Role of Id family proteins in growth control

J Cell Physiol. 2002 Jan;190(1):21-8. doi: 10.1002/jcp.10042.


Id proteins (inhibitors of DNA binding/differentiation) are negative regulators of basic helix-loop-helix (bHLH) type transcription factors, which promote the differentiation of various cell types. In addition to their "classical" ability to inhibit cell differentiation, they are able to stimulate cell cycle progression. These facts suggest that Id proteins play a role in keeping precursor cells immature and in expanding the cell population size during development. In vitro as well as in vivo analyses in the last several years have shown that Id proteins have more complex activities; they induce apoptosis or function as survival factors, depending on the cell context. Furthermore, dysregulated expression of Id proteins has been reported in several human tumors and seems to be related to the malignant character of tumors. Here, we summarize and discuss the biological activities of Id proteins from the standpoint of cell growth control.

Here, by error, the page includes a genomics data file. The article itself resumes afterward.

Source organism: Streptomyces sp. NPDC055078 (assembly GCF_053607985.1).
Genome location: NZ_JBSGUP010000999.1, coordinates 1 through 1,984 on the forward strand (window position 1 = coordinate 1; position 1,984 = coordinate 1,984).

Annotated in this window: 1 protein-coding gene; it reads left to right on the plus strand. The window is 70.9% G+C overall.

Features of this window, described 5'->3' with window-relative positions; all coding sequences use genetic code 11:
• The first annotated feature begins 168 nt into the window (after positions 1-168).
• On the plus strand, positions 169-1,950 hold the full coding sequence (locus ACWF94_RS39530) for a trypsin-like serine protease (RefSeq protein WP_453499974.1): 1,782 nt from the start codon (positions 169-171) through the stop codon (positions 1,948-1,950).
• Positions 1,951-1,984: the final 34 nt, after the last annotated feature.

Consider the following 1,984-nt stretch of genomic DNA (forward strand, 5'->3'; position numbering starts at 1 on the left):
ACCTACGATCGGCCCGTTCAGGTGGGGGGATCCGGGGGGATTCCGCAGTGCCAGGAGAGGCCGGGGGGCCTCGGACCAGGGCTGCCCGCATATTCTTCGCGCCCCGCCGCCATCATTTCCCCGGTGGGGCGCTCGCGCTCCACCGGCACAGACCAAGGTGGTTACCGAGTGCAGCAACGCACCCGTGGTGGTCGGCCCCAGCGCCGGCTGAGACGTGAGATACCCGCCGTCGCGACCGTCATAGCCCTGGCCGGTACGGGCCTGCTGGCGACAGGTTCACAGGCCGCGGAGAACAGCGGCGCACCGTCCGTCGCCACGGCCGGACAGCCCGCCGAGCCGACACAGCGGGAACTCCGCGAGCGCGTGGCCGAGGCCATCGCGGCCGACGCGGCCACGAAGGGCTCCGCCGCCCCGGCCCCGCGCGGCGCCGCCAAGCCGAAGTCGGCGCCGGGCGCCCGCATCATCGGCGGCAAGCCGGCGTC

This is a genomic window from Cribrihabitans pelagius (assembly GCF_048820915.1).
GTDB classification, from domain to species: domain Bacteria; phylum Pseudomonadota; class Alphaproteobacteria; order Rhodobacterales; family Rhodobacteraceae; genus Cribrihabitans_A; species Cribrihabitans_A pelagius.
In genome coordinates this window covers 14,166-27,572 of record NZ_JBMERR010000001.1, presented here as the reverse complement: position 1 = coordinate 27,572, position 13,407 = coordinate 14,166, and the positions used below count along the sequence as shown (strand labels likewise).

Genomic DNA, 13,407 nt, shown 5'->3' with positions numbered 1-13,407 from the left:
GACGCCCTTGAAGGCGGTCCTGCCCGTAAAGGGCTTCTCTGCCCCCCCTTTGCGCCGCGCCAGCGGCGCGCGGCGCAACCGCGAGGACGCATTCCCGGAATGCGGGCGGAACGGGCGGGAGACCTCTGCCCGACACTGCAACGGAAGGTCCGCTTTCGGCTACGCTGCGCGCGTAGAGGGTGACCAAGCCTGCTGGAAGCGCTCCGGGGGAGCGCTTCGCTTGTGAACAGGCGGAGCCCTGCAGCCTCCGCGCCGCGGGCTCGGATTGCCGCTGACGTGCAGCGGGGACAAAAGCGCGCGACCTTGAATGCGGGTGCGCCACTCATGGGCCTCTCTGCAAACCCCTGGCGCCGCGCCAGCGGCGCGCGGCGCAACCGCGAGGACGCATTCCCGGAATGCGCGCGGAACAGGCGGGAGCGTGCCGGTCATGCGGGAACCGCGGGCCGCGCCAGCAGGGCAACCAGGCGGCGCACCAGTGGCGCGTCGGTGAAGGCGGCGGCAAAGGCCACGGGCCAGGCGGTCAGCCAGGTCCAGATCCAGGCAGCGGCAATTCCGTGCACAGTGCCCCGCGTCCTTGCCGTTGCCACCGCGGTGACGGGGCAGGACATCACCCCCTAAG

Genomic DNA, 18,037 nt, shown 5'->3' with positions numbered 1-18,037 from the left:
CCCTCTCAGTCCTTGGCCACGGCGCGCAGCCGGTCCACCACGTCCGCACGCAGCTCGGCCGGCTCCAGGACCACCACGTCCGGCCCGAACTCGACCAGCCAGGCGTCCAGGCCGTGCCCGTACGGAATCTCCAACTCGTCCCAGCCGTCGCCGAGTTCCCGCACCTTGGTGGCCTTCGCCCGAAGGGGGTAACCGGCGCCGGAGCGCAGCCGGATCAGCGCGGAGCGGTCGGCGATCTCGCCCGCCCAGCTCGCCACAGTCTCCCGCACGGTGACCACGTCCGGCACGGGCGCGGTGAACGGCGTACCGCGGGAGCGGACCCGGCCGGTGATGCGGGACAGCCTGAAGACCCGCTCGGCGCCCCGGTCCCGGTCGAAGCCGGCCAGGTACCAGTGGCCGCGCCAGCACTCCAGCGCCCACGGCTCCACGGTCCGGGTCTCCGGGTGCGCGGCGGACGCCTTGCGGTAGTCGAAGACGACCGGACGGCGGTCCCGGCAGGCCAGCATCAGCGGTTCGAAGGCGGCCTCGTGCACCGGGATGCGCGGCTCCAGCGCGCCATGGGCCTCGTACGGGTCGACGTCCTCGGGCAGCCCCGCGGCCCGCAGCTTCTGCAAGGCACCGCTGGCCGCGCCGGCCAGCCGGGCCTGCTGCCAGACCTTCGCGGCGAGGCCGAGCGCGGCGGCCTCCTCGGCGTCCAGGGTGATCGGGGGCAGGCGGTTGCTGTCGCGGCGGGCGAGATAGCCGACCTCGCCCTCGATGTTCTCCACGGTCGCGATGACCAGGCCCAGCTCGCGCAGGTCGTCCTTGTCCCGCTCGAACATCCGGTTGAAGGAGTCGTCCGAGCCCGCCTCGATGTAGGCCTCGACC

Publication types

  • Research Support, Non-U.S. Gov't
  • Review

MeSH terms

  • Animals
  • Apoptosis
  • Cell Cycle / physiology
  • Cell Differentiation / physiology
  • Cell Division / physiology*
  • Cell Survival / physiology
  • Cellular Senescence / physiology
  • DNA-Binding Proteins / physiology*
  • Helix-Loop-Helix Motifs
  • Humans
  • Inhibitor of Differentiation Protein 1
  • Repressor Proteins*
  • Stem Cells / physiology
  • Transcription Factors / physiology*


  • DNA-Binding Proteins
  • ID1 protein, human
  • Inhibitor of Differentiation Protein 1
  • Repressor Proteins
  • Transcription Factors